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Oregon election thread: Gov. Brown re-elected, defeats Pierce

 

8:45 p.m.

Gov. Kate Brown, a Democrat, has beaten her Republican opponent, Bud Pierce.

Brown's victory keeps her in the governor's job for another two years. She will be finishing the last two years of the term of Gov. John Kitzhaber, who quit in February 2015 because of an influence-peddling scandal swirling around him and his fiancee, Cylvia Hayes.

Brown, the nation's first bisexual governor, took over for Kitzhaber because as secretary of state she was next in line.

There will be another gubernatorial election in 2018

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8:40 p.m.

Voters have approved a measure that would use a slice of Oregon Lottery proceeds to pay for outdoor school programs for children throughout the state.

Early voting showed wide support for Measure 99.

The measure calls for taking up to $22 million from the state lottery's economic development fund to send 50,000 fifth- or sixth-graders to Outdoor School each year.

Many school districts have had to scrap Outdoor School programs because of caps on property taxes and the recent recession.

Measure 99 is intended to ensure that Oregon kids don't miss out on an opportunity to learn about plants and animals, soil and water, and other aspects of the natural environment.

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8:35 p.m.

Voters have approved a measure that amends the state constitution to allow public universities to invest student tuition or state appropriations in the stock market.

Early voting shows broad support for Measure 95.

Oregon's constitution forbids state agencies, including the state's public universities, from playing the stock market.

Supporters of Measure 95 said allowing public universities to invest in equities would give them another tool for generating revenue.

The University of Oregon had asked state lawmakers to put Measure 95 on the ballot

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8:30 p.m.

Voters have approved a measure to dedicate a portion of Oregon Lottery revenue to improve services for the state's military veterans.

Early voting showed that Measure 96 was leading by a wide margin.

The measure calls for earmarking 1.5 percent of lottery proceeds for veterans’ services. That's nearly $19 million every two years.

The money would be used to help veterans access state and federal benefits, as well as for employment, education, housing, health care and treatment programs.

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8:25 p.m.

Democratic U.S. Reps. Peter DeFazio, Suzanne Bonamici and Earl Blumenauer have been re-elected to their seats in Congress.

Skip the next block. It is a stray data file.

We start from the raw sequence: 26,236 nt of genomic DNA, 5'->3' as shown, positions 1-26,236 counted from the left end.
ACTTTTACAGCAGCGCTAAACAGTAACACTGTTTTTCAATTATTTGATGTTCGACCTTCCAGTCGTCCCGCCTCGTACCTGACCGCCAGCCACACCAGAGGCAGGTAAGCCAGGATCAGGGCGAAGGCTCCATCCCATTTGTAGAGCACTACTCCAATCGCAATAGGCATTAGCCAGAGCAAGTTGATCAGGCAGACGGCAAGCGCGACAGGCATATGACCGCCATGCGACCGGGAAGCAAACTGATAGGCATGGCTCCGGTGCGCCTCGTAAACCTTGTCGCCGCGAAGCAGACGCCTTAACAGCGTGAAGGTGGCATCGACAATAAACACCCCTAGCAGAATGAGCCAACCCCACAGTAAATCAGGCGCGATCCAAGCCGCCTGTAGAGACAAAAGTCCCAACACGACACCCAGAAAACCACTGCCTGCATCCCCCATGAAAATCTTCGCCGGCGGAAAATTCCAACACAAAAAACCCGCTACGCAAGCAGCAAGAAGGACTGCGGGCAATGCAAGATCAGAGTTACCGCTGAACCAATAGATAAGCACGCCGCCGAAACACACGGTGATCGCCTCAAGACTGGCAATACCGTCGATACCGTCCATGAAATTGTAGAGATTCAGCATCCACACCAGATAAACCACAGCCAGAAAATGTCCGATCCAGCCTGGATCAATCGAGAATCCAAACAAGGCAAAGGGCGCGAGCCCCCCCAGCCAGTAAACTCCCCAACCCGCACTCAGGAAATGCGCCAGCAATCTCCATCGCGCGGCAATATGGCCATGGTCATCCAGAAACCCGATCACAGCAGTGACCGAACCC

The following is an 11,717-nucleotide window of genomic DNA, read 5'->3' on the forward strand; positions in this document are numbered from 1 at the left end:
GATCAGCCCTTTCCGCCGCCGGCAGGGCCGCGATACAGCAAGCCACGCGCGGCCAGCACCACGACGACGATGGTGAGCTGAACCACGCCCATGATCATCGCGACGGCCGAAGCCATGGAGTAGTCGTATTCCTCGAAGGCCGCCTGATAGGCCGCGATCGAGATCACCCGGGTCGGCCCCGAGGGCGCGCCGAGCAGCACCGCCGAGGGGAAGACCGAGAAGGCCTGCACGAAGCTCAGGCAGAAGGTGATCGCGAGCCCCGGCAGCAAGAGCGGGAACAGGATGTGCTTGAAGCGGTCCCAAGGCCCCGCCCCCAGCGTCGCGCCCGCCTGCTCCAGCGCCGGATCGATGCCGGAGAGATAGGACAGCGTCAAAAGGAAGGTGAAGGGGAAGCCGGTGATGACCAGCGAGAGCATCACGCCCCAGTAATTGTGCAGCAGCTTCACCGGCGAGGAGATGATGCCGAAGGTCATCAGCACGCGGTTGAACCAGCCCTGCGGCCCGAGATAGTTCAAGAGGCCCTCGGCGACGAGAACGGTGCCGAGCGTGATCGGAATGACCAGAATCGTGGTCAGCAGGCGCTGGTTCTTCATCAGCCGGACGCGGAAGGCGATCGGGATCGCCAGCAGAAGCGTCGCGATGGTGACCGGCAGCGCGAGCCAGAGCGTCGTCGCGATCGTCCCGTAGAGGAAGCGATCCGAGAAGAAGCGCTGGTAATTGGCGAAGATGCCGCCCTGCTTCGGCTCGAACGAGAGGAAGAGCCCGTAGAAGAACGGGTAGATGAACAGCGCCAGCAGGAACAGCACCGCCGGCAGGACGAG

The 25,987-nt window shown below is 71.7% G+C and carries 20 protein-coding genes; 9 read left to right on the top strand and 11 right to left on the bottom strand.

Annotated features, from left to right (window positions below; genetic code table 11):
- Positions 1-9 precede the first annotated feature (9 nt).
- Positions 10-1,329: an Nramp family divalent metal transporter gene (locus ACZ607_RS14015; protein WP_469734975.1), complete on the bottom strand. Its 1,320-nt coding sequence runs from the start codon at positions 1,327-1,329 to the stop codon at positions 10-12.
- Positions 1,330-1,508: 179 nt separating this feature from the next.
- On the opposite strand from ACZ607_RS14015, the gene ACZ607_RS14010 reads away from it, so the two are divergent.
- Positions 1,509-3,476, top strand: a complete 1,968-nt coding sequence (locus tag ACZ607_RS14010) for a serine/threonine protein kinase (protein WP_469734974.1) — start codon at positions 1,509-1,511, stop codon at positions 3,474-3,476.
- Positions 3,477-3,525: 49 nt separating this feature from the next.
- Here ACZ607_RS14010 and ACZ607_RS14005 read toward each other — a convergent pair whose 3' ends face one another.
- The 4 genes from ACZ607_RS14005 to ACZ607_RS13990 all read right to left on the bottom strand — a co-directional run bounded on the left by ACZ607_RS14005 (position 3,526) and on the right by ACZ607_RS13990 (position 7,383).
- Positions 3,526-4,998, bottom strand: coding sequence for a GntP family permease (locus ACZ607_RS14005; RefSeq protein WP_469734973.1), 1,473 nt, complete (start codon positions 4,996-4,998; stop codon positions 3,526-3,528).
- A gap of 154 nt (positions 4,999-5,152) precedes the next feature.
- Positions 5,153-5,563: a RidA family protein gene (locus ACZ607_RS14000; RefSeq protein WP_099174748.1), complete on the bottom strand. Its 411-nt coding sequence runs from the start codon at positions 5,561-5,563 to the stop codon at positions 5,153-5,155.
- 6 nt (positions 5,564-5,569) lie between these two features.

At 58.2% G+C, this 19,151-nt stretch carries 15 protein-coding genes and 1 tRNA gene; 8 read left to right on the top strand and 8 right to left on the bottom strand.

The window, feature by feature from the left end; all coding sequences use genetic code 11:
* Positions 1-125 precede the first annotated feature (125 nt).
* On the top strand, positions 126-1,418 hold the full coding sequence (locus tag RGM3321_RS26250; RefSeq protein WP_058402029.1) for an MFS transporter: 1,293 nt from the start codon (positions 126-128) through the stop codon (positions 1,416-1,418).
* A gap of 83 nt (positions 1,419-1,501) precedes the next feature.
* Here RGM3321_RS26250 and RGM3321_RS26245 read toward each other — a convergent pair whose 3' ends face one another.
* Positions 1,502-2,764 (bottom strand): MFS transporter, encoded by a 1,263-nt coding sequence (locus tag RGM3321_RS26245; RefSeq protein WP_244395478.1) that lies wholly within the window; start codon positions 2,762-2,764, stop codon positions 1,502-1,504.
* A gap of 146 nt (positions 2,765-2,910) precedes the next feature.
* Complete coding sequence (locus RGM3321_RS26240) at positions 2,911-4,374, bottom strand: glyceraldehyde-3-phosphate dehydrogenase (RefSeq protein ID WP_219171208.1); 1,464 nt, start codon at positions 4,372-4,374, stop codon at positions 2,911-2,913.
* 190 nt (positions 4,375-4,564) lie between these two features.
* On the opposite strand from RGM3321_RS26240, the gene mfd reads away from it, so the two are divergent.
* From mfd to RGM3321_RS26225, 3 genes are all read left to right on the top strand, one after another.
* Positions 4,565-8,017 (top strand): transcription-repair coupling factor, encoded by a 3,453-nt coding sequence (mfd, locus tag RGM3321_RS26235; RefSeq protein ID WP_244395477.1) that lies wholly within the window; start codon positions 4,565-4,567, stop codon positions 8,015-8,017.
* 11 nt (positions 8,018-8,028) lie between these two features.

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8:05 p.m.

U.S. Sen. Ron Wyden has handily defeated Republican challenger Mark Callahan to retain his seat.

The Democratic incumbent had also faced four other candidates from minor parties.

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3:55 p.m.

A Multnomah County Sheriff's Office corrections deputy is facing an internal investigation after allegedly broadcasting pro-Donald Trump sentiments from a department vehicle while driving past voters.

The Oregonian/OregonLive quotes a witness as saying 25 to 30 people were standing in line in downtown Portland to leave off their ballots on Tuesday when a sheriff's office car went by and the words “Vote Trump” came out of the car megaphone.

A spokesman for the sheriff's office, Lt. Chad Gaidos, said a corrections deputy is facing an internal investigation because of the alleged incident. He did not identify the corrections deputy.

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11:25 a.m.

Portland voters who waited until the last day to cast their ballots have been rewarded with an unseasonably warm and sunny day.

Voters have been steadily flowing into Pioneer Courthouse Square to cast their ballots. This being Portland, those interviewed tended to be Democrat and said the presidential race was their main motivation.

Christie Moore got the day off work to cast her ballot for Hillary Clinton, saying she's fearful for the future of the democracy if Donald Trump wins. The 41-year-old lamented that the political parties are so much more polarized than when she was young.

Josh Rushton also voted for Clinton. He expects the Democrat to prevail, but says he's concerned about where supporters of Trump will next channel their anger and frustration. He doubts Clinton will be able to unite the divided nation.

And should Trump win? Rushton said: “At that point, there's nothing to do but have a sense of humor and hope it's an interesting experiment.”

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6:45 a.m.

Election Day has finally arrived, and Oregonians have until 8 p.m. to vote on everything from local measures to the presidential race.

Oregon votes by mail, but it's much too late to submit a ballot in a mailbox. If you still need to turn in your ballot, do so at a county clerk's office or at an official drop box.

More than half of Oregon's 2.5 million registered voters have already cast ballots.

Want to make sure your vote didn't get lost in the mail? The Oregon Secretary of State's Office website has a page (http://bit.ly/1qReHnt ) that lets you see if your ballot has been received.

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